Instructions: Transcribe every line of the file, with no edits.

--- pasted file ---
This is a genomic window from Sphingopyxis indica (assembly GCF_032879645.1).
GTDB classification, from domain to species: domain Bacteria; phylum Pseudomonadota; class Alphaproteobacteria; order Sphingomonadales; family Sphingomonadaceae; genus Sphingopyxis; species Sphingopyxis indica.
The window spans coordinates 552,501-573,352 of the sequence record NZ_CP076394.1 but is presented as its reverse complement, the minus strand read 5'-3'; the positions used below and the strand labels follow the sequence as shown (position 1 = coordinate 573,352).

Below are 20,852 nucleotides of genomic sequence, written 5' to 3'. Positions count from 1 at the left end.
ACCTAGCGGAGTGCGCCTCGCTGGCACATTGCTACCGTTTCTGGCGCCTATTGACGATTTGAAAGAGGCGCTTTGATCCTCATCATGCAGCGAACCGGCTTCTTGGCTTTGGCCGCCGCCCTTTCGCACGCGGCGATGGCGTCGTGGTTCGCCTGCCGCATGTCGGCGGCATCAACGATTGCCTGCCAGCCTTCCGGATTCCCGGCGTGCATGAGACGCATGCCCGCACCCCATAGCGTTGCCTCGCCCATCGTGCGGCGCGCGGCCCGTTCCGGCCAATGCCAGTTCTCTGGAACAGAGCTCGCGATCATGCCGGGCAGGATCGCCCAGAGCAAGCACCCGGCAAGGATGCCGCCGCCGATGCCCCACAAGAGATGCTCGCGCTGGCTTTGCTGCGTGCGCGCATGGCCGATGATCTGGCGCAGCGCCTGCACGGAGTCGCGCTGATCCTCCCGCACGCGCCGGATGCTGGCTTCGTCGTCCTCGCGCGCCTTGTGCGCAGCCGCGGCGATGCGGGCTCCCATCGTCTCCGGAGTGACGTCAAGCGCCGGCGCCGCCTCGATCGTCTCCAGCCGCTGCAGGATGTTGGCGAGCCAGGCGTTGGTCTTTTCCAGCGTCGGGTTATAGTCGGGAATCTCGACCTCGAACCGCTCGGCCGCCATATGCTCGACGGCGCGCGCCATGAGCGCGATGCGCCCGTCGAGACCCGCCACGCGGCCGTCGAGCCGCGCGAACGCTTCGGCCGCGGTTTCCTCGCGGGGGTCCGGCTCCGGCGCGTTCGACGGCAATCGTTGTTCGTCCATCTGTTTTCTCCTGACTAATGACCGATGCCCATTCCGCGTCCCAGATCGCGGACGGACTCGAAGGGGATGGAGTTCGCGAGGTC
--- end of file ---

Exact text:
This is a genomic window from Sphingopyxis indica (assembly GCF_032879645.1).
GTDB classification, from domain to species: domain Bacteria; phylum Pseudomonadota; class Alphaproteobacteria; order Sphingomonadales; family Sphingomonadaceae; genus Sphingopyxis; species Sphingopyxis indica.
The window spans coordinates 552,501-573,352 of the sequence record NZ_CP076394.1 but is presented as its reverse complement, the minus strand read 5'-3'; the positions used below and the strand labels follow the sequence as shown (position 1 = coordinate 573,352).

Below are 20,852 nucleotides of genomic sequence, written 5' to 3'. Positions count from 1 at the left end.
ACCTAGCGGAGTGCGCCTCGCTGGCACATTGCTACCGTTTCTGGCGCCTATTGACGATTTGAAAGAGGCGCTTTGATCCTCATCATGCAGCGAACCGGCTTCTTGGCTTTGGCCGCCGCCCTTTCGCACGCGGCGATGGCGTCGTGGTTCGCCTGCCGCATGTCGGCGGCATCAACGATTGCCTGCCAGCCTTCCGGATTCCCGGCGTGCATGAGACGCATGCCCGCACCCCATAGCGTTGCCTCGCCCATCGTGCGGCGCGCGGCCCGTTCCGGCCAATGCCAGTTCTCTGGAACAGAGCTCGCGATCATGCCGGGCAGGATCGCCCAGAGCAAGCACCCGGCAAGGATGCCGCCGCCGATGCCCCACAAGAGATGCTCGCGCTGGCTTTGCTGCGTGCGCGCATGGCCGATGATCTGGCGCAGCGCCTGCACGGAGTCGCGCTGATCCTCCCGCACGCGCCGGATGCTGGCTTCGTCGTCCTCGCGCGCCTTGTGCGCAGCCGCGGCGATGCGGGCTCCCATCGTCTCCGGAGTGACGTCAAGCGCCGGCGCCGCCTCGATCGTCTCCAGCCGCTGCAGGATGTTGGCGAGCCAGGCGTTGGTCTTTTCCAGCGTCGGGTTATAGTCGGGAATCTCGACCTCGAACCGCTCGGCCGCCATATGCTCGACGGCGCGCGCCATGAGCGCGATGCGCCCGTCGAGACCCGCCACGCGGCCGTCGAGCCGCGCGAACGCTTCGGCCGCGGTTTCCTCGCGGGGGTCCGGCTCCGGCGCGTTCGACGGCAATCGTTGTTCGTCCATCTGTTTTCTCCTGACTAATGACCGATGCCCATTCCGCGTCCCAGATCGCGGACGGACTCGAAGGGGATGGAGTTCGCGAGGTC